Typical age-related forgetfulness and Alzheimer's disease follow distinct courses involving different neural circuits. Not much is yet known about natural, age-related memory loss.
In a Science Translational Medicine article, Memory Protein Fades With Age, researches reported on a gene that reduced its expression by about 50% with age in both human and rodent tissues. The gene codes for a protein, called RbAp48, which regulates gene expression in the dentate gyrus, a region of the hippocampus. The dentate gyrus is involved in normal memory decline. A separate region of the hippocampus, the point of onset for Alzheimer's disease, showed no differences in the expression of RbAp48.
The protein RbAp48 might play a role in the functioning of synapses between neurons that faciliate learning and memory. It is not known why its production declines with age.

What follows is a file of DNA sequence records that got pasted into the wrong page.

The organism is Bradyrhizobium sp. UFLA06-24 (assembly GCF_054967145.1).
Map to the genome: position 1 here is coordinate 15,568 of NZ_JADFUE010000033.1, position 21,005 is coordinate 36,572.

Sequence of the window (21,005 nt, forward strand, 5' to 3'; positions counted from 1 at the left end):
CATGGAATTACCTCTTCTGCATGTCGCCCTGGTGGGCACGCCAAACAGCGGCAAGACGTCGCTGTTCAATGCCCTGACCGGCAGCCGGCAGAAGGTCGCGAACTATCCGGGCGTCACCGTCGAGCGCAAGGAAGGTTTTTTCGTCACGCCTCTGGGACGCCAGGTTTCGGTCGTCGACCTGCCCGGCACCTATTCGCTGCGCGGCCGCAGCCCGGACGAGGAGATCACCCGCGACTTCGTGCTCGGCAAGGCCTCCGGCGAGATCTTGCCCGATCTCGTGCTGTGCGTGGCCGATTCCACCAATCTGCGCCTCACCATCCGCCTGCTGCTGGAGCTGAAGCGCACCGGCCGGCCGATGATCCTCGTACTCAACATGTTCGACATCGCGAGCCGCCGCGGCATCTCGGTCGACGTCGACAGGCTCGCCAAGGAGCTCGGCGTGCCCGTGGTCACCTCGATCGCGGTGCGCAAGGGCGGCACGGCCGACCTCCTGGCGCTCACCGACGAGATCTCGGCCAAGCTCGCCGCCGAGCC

Exercise has been shown to improve the function of the dentate gyrus and to slow memory loss.
Source: Memory Protein Fades With Age
Commentary by Elizabeth Lopatto, Bloomberg:
Age-related forgetfulness may be due to a deficiency in a brain protein that helps form memories, a study found. Targeting the gene that produces that protein could lead to new therapies, the researchers said.
Scientists identified the protein, called RbAp48, in human brain cells and showed that inhibiting it in mice made the animals forgetful while raising the protein improved their memories. That suggests that age-related memory loss may be reversible, researchers said.
“All of us are living longer, and we want to stay engaged in a cognitively complex world,” said Scott Small, a study author and neurologist at Columbia University in New York. The mouse studies show that that too little of the protein is causing memory loss, he said.
The researchers took the postmortem brains of eight people ages 33 to 88 who were disease-free, and examined the function of 17 genes in a part of the hippocampus, an area that is involved in memory. That section, called the dentate gyrus, has been shown before to change with age. The strongest changes were found in a gene that expressed RbAp48, which declines in function as brains age.